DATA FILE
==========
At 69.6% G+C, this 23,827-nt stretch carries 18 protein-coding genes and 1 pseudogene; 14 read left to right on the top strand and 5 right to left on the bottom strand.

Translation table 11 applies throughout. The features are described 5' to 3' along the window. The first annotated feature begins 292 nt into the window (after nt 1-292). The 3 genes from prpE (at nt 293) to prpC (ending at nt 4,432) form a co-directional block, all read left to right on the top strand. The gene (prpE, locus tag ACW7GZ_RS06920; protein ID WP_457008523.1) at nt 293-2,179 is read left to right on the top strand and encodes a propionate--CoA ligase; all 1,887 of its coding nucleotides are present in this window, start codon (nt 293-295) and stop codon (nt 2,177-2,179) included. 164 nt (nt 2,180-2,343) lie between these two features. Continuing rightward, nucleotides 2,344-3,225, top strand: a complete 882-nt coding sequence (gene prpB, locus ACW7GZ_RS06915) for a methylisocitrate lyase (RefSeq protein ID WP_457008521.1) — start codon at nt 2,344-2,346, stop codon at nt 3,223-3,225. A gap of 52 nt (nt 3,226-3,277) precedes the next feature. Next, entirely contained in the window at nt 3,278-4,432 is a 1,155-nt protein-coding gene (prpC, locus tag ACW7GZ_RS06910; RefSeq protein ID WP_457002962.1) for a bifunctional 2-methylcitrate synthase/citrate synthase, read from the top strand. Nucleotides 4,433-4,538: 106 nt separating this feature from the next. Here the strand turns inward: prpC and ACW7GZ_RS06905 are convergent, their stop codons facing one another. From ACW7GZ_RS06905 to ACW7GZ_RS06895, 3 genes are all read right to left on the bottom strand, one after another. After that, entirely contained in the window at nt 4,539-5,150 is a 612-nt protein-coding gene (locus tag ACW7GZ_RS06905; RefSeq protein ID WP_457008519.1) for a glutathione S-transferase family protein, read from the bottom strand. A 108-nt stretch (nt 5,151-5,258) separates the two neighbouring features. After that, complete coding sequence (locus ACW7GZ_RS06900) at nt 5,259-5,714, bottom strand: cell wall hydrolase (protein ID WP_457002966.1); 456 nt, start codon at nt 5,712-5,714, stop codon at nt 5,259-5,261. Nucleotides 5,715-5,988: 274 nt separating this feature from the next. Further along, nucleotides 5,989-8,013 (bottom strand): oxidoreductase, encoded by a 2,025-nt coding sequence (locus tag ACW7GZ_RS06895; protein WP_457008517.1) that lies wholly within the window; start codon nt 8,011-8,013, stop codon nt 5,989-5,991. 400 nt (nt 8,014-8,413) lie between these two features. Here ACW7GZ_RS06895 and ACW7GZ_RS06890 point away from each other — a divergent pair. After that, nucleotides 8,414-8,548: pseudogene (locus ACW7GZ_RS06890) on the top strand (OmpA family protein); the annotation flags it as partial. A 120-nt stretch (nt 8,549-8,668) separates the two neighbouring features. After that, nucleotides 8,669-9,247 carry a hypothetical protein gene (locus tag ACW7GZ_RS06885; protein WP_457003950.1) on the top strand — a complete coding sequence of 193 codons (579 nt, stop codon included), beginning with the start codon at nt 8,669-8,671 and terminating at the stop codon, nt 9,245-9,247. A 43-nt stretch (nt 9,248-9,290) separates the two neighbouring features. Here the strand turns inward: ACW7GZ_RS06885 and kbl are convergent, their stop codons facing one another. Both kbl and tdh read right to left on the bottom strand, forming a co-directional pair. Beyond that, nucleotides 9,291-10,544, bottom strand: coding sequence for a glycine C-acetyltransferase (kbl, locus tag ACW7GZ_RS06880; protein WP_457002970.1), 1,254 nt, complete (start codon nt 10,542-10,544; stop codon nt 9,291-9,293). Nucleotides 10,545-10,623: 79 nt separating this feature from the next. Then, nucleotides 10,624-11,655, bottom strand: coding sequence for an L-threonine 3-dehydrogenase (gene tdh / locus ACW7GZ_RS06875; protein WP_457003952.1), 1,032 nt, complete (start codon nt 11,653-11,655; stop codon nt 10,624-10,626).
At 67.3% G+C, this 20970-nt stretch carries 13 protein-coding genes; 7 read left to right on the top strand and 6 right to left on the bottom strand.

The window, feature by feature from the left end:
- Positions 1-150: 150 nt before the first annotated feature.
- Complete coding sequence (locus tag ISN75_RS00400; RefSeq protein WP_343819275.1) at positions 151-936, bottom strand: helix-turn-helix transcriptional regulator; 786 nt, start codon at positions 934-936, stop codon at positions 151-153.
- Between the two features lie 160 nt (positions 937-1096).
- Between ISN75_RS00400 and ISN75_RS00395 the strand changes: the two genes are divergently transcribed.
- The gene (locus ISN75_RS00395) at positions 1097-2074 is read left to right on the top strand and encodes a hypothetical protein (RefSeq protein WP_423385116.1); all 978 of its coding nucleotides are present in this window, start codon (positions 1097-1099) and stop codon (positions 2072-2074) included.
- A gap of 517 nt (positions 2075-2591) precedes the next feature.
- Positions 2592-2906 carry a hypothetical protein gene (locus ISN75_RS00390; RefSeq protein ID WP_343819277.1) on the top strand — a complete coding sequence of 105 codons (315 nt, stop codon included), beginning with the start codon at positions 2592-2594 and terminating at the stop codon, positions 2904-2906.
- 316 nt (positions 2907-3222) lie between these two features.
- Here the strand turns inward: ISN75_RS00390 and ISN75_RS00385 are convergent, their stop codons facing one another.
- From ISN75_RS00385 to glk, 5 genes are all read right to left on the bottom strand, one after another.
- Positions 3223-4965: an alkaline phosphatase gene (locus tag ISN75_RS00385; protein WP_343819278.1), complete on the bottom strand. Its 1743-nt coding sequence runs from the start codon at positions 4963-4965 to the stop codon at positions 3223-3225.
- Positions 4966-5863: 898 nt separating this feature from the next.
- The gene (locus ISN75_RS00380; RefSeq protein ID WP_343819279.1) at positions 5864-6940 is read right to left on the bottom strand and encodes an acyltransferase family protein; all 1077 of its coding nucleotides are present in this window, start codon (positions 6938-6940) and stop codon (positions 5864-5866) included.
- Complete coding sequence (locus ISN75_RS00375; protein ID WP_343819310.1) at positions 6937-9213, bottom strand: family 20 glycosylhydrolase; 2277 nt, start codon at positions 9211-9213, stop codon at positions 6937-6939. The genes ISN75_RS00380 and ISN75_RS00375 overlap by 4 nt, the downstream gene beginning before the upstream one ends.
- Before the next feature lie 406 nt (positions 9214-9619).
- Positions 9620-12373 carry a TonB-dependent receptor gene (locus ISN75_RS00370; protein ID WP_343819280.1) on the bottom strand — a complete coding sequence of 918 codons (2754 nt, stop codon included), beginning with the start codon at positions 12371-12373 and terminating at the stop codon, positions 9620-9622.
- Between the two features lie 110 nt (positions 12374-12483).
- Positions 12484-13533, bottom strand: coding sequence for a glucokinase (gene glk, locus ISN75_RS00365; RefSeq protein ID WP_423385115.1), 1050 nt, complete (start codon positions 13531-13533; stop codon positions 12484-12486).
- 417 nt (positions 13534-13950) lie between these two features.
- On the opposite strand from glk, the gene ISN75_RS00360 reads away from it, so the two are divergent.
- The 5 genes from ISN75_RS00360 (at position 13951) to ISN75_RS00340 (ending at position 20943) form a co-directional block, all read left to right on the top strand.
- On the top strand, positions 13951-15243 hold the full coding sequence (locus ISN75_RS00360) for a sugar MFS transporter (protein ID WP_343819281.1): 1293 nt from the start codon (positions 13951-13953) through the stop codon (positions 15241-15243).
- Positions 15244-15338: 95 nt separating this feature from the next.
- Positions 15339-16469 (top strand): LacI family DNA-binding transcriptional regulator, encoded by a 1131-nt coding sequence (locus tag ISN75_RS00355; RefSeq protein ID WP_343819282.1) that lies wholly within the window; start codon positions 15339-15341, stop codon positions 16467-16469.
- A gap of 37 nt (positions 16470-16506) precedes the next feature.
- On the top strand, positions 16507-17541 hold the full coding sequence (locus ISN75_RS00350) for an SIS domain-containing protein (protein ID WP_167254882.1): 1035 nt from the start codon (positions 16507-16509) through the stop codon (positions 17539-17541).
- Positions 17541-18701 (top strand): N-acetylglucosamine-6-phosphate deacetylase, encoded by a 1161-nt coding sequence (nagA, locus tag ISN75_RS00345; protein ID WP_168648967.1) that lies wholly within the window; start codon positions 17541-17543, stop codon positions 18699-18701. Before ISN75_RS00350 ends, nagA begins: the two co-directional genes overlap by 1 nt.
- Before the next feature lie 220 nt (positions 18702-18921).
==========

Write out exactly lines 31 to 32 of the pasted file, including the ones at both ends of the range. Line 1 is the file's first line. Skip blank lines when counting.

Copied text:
- Positions 17541-18701 (top strand): N-acetylglucosamine-6-phosphate deacetylase, encoded by a 1161-nt coding sequence (nagA, locus tag ISN75_RS00345; protein ID WP_168648967.1) that lies wholly within the window; start codon positions 17541-17543, stop codon positions 18699-18701. Before ISN75_RS00350 ends, nagA begins: the two co-directional genes overlap by 1 nt.
- Before the next feature lie 220 nt (positions 18702-18921).